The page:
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Town establishes parking 'green zone' for snow routes.
From Silverton Standard, the place where you can write!
Posted on March 11 2010, 2:51pm by Mark Esper in Local News category
Tickets continue to pile up.
 
Which comes first? The snow or the snow-route parking ticket?
With some 105 citations issued so far this year, the Silverton Town Council wants to see enforcement rolled back to the early morning when the plows are actually hitting the streets.
And the council passed a resolution Monday night again modifying snow-route policies, establishing a virtual ticket-free zone on 12th Street between Greene and Blair, as long as the vehicles clear out by 9 a.m.
All the streets in Silverton are considered snow routes under existing rules, requiring an odd-even parking system for side streets and a ban on overnight parking on Greene Street when the town Public Works Department issues a “red alert.”
The Town Council in January slashed the cost for the snow-route tickets from $150 to $25, and also set up a permit system whereby Grand Imperial Hotel guests could park on 12th Street between Greene and Blair.
But with snow-route parking tickets flying almost as fast as the snow falls this winter, the Silverton Town Council on Monday night again shoveled through the issue in an effort to find a more workable resolution to the clash between parked vehicles and snowplows.
And the town trustees approved a resolution that created a sort of red-alert “green zone” in downtown Silverton — a safe haven for vehicles to park without risking a $25 fine or towing, as long as they clear out by 9 a.m.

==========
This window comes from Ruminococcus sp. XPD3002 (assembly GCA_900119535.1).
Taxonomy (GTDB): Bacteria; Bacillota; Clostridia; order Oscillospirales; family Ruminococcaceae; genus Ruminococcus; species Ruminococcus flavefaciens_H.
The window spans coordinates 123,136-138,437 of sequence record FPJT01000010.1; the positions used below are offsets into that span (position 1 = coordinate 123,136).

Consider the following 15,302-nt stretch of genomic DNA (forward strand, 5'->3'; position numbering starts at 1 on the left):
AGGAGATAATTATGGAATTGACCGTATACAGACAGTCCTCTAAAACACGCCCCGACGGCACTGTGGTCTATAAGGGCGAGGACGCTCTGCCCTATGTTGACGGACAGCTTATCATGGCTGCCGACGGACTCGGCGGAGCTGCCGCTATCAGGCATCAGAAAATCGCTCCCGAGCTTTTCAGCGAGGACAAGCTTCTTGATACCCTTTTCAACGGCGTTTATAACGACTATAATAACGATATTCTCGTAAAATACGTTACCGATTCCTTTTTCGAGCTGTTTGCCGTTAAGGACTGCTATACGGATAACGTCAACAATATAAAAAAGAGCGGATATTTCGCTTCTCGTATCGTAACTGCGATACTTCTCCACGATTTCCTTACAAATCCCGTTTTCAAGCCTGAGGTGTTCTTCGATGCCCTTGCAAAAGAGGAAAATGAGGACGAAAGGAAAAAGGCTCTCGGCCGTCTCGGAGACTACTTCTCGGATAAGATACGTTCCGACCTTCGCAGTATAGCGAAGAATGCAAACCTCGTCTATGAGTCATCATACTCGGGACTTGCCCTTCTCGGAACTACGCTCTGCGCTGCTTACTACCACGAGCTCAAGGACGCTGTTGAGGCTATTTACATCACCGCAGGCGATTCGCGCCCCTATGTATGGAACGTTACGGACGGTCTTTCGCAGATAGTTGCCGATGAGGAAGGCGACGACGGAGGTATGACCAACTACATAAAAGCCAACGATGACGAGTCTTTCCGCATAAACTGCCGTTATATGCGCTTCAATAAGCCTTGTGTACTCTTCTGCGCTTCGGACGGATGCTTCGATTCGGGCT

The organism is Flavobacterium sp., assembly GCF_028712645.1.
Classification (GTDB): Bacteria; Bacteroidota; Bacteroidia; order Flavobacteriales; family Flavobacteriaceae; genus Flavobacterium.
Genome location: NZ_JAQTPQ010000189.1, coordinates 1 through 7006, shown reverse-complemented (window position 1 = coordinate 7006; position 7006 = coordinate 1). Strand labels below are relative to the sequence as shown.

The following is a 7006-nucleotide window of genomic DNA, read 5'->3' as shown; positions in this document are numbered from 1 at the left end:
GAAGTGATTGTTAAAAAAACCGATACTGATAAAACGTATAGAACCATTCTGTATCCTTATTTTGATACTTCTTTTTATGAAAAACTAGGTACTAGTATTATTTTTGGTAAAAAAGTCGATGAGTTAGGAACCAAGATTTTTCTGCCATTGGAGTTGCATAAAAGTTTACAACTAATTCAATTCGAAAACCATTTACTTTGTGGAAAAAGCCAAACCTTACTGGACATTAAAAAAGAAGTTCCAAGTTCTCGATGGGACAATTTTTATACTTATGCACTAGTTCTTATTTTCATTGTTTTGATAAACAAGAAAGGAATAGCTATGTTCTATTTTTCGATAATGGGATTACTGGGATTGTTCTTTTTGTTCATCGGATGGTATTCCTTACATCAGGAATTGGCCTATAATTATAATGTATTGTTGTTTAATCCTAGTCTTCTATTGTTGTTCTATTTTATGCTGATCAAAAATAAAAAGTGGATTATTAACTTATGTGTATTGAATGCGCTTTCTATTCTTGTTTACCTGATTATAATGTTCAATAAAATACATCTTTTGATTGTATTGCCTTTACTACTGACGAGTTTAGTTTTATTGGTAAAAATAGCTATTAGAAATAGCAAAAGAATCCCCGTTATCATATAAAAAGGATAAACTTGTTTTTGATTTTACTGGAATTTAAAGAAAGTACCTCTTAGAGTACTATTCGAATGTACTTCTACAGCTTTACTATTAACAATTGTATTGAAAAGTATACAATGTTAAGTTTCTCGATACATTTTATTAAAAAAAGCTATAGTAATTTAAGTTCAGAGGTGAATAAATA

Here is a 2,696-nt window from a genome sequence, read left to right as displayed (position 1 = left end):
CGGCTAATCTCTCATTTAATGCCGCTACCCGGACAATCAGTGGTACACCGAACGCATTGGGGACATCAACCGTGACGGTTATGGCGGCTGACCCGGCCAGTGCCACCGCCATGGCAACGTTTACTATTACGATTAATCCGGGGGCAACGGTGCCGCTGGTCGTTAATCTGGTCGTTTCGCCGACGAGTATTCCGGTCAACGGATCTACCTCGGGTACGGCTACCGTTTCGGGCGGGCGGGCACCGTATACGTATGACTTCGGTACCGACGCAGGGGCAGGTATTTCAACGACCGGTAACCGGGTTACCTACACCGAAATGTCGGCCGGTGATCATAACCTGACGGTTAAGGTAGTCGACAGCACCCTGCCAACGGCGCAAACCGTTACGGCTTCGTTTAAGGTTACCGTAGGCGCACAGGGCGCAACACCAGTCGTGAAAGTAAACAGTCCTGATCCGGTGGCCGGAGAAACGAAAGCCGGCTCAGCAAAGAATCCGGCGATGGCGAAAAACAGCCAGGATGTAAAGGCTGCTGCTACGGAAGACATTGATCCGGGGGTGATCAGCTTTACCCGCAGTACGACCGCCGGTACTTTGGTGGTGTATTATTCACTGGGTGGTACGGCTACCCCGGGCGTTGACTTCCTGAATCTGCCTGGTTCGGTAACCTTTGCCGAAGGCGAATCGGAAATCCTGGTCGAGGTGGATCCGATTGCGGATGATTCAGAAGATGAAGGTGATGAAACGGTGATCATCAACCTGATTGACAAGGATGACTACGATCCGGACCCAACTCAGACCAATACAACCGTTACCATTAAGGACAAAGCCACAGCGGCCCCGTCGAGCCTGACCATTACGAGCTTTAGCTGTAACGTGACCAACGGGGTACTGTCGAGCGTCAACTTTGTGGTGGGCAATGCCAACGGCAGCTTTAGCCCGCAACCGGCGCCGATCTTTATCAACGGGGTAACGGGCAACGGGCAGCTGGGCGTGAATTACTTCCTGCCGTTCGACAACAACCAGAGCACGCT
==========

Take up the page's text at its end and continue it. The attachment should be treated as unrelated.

Town officials noted the snow-plowing season is theoretically nearing an end, allowing the matter to thaw a bit.
Town Administrator Jason Wells suggested the town council consider cordoning off the ticket-free zone in downtown Silverton after pointing out problems with the policy adopted just weeks ago establishing the permit system for guests at the Grand Imperial.
Those guests had been left with almost nowhere to go under the town’s snow-route.
But the sheriff's office found it problematic to scrape windshields to determine which parked vehicles had the required permits, Wells told the Town Council.
The town trustees also backed a plan put forward by Wells to have enforcement rolled back from late-night raids to early morning sweeps of unauthorized vehicles that are actually obstructing snow plows as the Town Crew hits the streets.
“What we would like to do is  (have public works) call the officer  on duty, then they would come out when we’re out plowing,” said Gilbert Archuleta, town Public Works supervisor.
 
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